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Is past opposition to LGBTQ rights now the third-rail for Democrats?

Is past opposition to LGBTQ rights now the third-rail for Democrats?
Tulsi GabbardPhoto: Tulsi Gabbard's Facebook page

Tulsi Gabbard has a problem and she knows it. Within a week of the Hawaii Congresswoman launching her presidential campaign, she had to issue not one, but two apologies.

The initial statement obviously didn’t cut it, so Gabbard issued a video apologizing for her past anti-LGBTQ comments.

“In my past, I said and believed things that were wrong, and worse, they were hurtful to people in the LGBTQ community and to their loved ones,” Gabbard said. “I’m deeply sorry for having said them. My views have changed significantly since then, and my record in Congress over the last six years reflects what is in my heart.”

Gabbard goes on to talk about growing up in a socially conservative household, headed by her father, Mike Gabbard, who successfully led the fight to stop marriage equality in Hawaii in the 1990s. She also cites her own experience as an example that people can change for the better.

What Gabbard is running into is the reality of Democratic party politics. It’s no longer acceptable for a high-profile Democrat to be nebulously supportive of LGBTQ rights. You better have a strong track record, and if not, you better be able to explain quickly how you’ve changed.

Of course, Gabbard is an extreme case. She was talking about LGBTQ rights the same way that Franklin Graham or Tony Perkins would. She railed against “homosexual extremists” and once worked for a group that touted conversion therapy.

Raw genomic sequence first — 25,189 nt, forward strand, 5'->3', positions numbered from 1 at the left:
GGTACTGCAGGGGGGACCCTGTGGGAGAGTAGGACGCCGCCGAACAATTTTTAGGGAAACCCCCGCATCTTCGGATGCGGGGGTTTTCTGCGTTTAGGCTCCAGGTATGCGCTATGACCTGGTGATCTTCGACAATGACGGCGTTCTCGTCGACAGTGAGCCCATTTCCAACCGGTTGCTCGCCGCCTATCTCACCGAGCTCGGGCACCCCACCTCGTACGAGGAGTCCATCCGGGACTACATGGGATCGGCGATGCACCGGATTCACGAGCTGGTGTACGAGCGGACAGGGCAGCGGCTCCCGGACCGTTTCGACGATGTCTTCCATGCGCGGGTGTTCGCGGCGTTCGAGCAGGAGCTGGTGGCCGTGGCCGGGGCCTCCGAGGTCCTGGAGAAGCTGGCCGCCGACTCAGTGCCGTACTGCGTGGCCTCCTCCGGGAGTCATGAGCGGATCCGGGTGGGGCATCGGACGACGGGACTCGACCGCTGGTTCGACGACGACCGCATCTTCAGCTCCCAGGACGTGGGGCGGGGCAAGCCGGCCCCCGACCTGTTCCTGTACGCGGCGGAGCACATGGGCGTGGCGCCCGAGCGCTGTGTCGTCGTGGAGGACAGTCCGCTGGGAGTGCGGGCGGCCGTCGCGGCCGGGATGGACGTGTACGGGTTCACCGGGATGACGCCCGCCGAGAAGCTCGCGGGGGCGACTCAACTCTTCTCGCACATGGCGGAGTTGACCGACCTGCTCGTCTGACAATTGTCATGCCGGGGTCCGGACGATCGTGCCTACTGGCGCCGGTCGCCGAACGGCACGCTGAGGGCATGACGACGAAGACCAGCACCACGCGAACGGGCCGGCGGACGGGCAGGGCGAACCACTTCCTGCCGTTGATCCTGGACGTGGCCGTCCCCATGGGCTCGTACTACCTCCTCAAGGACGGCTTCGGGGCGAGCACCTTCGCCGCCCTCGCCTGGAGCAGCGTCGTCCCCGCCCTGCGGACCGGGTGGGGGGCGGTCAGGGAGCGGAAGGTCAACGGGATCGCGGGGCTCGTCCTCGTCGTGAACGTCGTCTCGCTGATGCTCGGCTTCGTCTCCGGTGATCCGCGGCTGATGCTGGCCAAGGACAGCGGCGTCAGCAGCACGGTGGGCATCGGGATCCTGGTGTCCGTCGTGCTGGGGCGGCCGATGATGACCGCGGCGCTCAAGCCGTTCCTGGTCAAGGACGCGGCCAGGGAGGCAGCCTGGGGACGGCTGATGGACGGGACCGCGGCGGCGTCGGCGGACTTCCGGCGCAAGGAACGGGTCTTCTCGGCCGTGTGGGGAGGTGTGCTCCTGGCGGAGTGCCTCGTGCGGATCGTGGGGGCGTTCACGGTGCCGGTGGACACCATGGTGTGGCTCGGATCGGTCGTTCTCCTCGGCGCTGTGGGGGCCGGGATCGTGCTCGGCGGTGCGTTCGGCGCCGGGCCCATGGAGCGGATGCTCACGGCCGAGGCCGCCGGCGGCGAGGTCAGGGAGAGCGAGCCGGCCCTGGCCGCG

That stance is far more radical than that of a standard-issue moderate Democrat who may have favored civil unions instead of marriage.

Still, the lesson for other candidates is clear: if you have anything in your past that doesn’t pass 2019 standards of support for LGBTQ rights, you better get ahead of it when you announce.

Gabbard’s big mistake was to let journalists call out her past remarks for her. That left her on the defensive and scrambling to respond.

Openly gay Rep. Sean Maloney provided some cover as the controversy grew by offering words of support.

“I also understand how important it is that we encourage people to admit their error, grow and evolve, as much of the country has done over the last two decades,” Maloney said. “That is exactly what Tulsi Gabbard has done. She recognized the fault in her past views and the pain she was causing, and she has apologized.”

Gabbard needs that kind of cover, not just for her presidential campaign but to continue as a player in Democratic politics.

If you think that failure to support LGBTQ rights isn’t a third rail for Democratic candidates who want to be president, consider this: Gabbard has taken plenty of other problematic stands, starting with rhetoric about Islam that sounds a lot like the way Republican hawks talk.

In 2015, for example, she complained that President Obama refused “to recognize who our enemy is…. We have to recognize that this is about radical Islam.” As a result, Gabbard has been a fixture on Fox News, especially Tucker Carlson’s show. (Carlson has also leapt to Gabbard’s defense.)

Her position on Syria is far outside the party mainstream. She has been supportive of Russians intervention on the ongoing crisis there and even met with Syrian dictator Bashar al-Assad, who has engaged in chemical warfare and endless atrocities against his own people. 

So it’s interesting, to say the least, that with such a checkered record Gabbard vulnerable spot has been LGBTQ issues. That’s a sign of how much the party has decided that the community is a key component of its base.

For the 2020 campaign, that’s good news. The distinction between Trump and whoever his Democratic opponent is will be extra sharp.

The big challenge for Democrats–Gabbard included–will be what they will be able to deliver even if they win.

 

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